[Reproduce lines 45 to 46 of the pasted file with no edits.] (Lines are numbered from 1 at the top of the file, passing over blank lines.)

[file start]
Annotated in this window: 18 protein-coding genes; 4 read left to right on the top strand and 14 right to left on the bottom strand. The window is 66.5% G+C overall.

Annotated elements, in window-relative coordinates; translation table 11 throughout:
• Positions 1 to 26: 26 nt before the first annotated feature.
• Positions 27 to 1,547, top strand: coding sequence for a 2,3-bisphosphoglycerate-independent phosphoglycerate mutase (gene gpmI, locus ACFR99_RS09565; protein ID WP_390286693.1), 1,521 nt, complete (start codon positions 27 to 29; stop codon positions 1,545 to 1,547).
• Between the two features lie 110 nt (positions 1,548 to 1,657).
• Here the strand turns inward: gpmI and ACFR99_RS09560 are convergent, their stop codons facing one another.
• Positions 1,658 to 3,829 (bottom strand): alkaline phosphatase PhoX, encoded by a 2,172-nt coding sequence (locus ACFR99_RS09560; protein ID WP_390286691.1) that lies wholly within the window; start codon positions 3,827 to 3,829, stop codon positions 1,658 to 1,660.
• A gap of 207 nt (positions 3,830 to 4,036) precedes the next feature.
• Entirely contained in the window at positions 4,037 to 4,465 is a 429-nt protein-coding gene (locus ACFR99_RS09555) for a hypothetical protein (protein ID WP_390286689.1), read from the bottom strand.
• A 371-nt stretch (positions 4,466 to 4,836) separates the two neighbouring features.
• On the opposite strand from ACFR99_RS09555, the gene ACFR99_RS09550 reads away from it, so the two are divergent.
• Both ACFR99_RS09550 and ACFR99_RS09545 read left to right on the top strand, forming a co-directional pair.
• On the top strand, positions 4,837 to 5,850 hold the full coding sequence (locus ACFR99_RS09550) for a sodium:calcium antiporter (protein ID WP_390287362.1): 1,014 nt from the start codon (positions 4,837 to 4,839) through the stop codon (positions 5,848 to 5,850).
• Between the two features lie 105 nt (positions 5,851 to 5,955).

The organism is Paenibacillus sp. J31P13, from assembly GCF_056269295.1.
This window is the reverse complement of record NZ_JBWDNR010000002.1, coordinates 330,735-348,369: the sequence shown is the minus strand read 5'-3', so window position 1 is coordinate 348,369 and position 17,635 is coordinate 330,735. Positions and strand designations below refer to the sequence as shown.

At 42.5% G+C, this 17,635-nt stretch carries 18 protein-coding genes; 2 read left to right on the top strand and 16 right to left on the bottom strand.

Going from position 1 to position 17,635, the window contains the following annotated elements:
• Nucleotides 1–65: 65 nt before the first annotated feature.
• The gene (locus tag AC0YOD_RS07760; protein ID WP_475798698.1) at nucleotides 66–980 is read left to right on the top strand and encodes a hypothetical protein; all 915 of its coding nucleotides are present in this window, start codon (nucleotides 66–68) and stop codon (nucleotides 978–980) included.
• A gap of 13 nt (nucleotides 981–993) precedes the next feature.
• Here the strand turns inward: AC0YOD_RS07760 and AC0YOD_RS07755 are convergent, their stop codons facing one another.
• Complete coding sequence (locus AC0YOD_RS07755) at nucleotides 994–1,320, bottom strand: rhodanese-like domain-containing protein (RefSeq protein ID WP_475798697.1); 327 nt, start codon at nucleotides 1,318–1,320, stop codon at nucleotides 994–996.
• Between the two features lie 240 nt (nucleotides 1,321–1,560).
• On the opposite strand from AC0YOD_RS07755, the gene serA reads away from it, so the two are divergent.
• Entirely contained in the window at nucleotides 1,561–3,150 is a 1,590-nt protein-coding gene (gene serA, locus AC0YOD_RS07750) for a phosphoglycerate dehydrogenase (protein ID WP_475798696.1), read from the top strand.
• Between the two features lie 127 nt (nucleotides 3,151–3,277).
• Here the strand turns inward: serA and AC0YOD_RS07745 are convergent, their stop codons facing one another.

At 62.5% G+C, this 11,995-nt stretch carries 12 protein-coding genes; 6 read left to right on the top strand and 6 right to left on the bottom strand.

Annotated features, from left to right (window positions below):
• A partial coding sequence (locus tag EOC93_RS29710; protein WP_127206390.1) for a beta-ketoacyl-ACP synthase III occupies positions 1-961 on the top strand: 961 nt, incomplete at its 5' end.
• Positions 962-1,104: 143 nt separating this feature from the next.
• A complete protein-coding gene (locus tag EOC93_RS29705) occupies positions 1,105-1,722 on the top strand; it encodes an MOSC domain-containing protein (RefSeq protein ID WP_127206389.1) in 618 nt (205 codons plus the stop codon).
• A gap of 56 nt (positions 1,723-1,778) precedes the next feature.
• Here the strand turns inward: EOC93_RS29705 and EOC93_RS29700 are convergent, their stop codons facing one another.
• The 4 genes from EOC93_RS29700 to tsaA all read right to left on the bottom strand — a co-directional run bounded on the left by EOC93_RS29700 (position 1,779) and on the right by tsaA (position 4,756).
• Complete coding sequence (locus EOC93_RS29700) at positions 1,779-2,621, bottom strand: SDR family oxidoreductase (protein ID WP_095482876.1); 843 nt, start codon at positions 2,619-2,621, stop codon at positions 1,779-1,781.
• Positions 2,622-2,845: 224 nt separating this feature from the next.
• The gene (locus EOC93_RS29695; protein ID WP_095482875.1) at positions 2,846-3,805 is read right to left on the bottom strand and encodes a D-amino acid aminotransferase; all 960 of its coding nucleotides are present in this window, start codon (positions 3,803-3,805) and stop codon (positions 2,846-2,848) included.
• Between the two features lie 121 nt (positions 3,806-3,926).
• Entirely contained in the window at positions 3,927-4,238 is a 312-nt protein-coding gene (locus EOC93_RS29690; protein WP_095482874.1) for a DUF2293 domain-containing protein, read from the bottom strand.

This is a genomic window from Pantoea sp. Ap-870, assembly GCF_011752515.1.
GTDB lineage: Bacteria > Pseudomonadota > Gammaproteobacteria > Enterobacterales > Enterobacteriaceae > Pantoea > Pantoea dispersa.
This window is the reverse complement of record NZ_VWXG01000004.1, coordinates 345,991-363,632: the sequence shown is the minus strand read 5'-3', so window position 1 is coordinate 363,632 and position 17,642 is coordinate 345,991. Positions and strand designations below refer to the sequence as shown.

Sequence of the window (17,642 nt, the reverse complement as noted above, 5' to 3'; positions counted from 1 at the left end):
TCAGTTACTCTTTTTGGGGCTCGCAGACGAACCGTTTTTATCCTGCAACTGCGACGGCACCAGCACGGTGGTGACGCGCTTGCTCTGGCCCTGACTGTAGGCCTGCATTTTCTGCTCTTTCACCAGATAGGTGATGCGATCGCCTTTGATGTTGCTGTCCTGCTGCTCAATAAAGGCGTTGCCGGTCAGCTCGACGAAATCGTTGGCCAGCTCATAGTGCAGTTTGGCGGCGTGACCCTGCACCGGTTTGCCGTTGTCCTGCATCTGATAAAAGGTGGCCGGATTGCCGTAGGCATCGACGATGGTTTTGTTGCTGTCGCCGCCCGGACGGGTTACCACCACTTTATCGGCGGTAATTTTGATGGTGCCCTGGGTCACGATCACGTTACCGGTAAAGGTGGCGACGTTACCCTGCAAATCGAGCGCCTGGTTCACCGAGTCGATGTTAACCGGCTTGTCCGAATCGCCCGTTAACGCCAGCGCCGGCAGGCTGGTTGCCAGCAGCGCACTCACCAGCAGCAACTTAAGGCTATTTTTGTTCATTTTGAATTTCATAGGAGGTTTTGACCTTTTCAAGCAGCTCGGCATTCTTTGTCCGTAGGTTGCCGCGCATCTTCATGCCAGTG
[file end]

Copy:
Sequence of the window (17,642 nt, the reverse complement as noted above, 5' to 3'; positions counted from 1 at the left end):
TCAGTTACTCTTTTTGGGGCTCGCAGACGAACCGTTTTTATCCTGCAACTGCGACGGCACCAGCACGGTGGTGACGCGCTTGCTCTGGCCCTGACTGTAGGCCTGCATTTTCTGCTCTTTCACCAGATAGGTGATGCGATCGCCTTTGATGTTGCTGTCCTGCTGCTCAATAAAGGCGTTGCCGGTCAGCTCGACGAAATCGTTGGCCAGCTCATAGTGCAGTTTGGCGGCGTGACCCTGCACCGGTTTGCCGTTGTCCTGCATCTGATAAAAGGTGGCCGGATTGCCGTAGGCATCGACGATGGTTTTGTTGCTGTCGCCGCCCGGACGGGTTACCACCACTTTATCGGCGGTAATTTTGATGGTGCCCTGGGTCACGATCACGTTACCGGTAAAGGTGGCGACGTTACCCTGCAAATCGAGCGCCTGGTTCACCGAGTCGATGTTAACCGGCTTGTCCGAATCGCCCGTTAACGCCAGCGCCGGCAGGCTGGTTGCCAGCAGCGCACTCACCAGCAGCAACTTAAGGCTATTTTTGTTCATTTTGAATTTCATAGGAGGTTTTGACCTTTTCAAGCAGCTCGGCATTCTTTGTCCGTAGGTTGCCGCGCATCTTCATGCCAGTG